Simon Harper discusses the points to watch for when acquiring rights to use other people's intellectual property.

Simon Harper discusses the points to watch for when acquiring rights to use other people's intellectual property

The abolition of stamp duty on assignments of intellectual property announced in March's Budget and the Inland Revenue's consultation paper on the reform of the taxation of intellectual property published at the end of June W have highlighted the importance of intellectual property to business. In this brave new world of e-com-merce and global brands, how should you arrange the licensing-in of intellectual property rights (IPR) on which your business growth may depend? The answer is, as ever, "carefully". Traditionally, English courts have been reluctant to intervene between two commercial parties when one of them seeks to imply terms into an agreement. The licensing of IPR is no exception. If you negotiate a bad bargain, and do not carry out proper due diligence, then your business is likely to be stuck with it. You may hope to rely on an ambiguity in the licence. However, the contra profer-entem rule applies. The court will construe the licence in a way least beneficial to the party seeking to rely on the ambiguity.

What rights do you need?
The scope of the licence will dictate two fundamentals. The first, of course, is price: the wider the licence, thp more you'll have to pay. How much more is a matter for negotiation. One thing is certain. If you do not get it right first time and subsequently decide you need a right that the licensor has not already granted, you will pay more for that right than if you had asked for it during the original negotiations.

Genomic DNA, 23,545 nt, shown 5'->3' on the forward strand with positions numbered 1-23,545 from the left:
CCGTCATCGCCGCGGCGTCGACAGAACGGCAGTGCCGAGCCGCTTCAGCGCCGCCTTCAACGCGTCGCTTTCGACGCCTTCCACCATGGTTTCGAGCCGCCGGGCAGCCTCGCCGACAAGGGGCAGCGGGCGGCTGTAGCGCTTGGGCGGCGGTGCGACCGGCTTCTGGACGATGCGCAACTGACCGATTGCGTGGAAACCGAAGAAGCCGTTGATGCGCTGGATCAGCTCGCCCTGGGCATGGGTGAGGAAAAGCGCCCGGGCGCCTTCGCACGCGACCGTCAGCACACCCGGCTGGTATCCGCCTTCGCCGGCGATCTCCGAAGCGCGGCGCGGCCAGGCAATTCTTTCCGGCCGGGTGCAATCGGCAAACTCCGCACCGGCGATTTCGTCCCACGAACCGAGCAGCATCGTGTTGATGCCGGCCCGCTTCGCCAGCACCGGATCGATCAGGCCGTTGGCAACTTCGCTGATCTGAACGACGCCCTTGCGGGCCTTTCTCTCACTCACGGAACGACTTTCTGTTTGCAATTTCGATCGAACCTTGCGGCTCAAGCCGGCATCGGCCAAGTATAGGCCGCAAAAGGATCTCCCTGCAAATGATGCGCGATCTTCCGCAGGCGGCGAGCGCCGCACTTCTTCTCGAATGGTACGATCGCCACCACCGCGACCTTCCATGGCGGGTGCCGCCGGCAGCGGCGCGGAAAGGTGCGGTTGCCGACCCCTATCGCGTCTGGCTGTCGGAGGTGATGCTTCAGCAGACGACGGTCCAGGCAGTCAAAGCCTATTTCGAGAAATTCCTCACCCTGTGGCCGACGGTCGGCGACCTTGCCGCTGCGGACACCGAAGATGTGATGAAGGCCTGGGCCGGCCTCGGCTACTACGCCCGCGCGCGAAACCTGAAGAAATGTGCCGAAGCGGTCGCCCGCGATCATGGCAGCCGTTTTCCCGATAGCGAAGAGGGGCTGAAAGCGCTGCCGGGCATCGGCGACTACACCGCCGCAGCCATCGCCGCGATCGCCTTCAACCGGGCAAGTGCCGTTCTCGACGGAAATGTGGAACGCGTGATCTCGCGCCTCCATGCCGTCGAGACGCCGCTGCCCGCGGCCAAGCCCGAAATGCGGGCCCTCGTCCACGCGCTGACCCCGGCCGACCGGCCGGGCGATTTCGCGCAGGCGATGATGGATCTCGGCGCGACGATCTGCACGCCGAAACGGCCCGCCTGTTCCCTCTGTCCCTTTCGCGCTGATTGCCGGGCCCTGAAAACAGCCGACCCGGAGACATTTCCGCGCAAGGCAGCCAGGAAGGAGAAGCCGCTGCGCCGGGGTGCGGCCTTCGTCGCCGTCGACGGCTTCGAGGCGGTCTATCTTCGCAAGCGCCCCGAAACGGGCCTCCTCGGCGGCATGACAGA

The second fundamental is that the wider the licence, the more you can do before infringing the licensor's rights. This goes to the heart of the matter. The U K Patents Act 1977 indicates acts which, carried out without the patent proprietor's consent, would amount to an infringement. These include making, importing, using, keeping or selling a product and, where the patent is for a process, using that process or importing a product obtained directly by means of it(2). Similarly, a licence of know-how is only needed to the extent that its use would otherwise amount to a misuse of confidential information.

Be careful not to seek too narrow a licence in order to keep royalty payments down. This carries with it a risk. For instance, a licence "to make" has been held not to extend to a licence to use the product or to sell \v3'. Similarly, although the UK Patents Act includes an exemption for experimental use. it does not apply to the use of the invention for the experimental research and development of new products. This would amount to an infringement.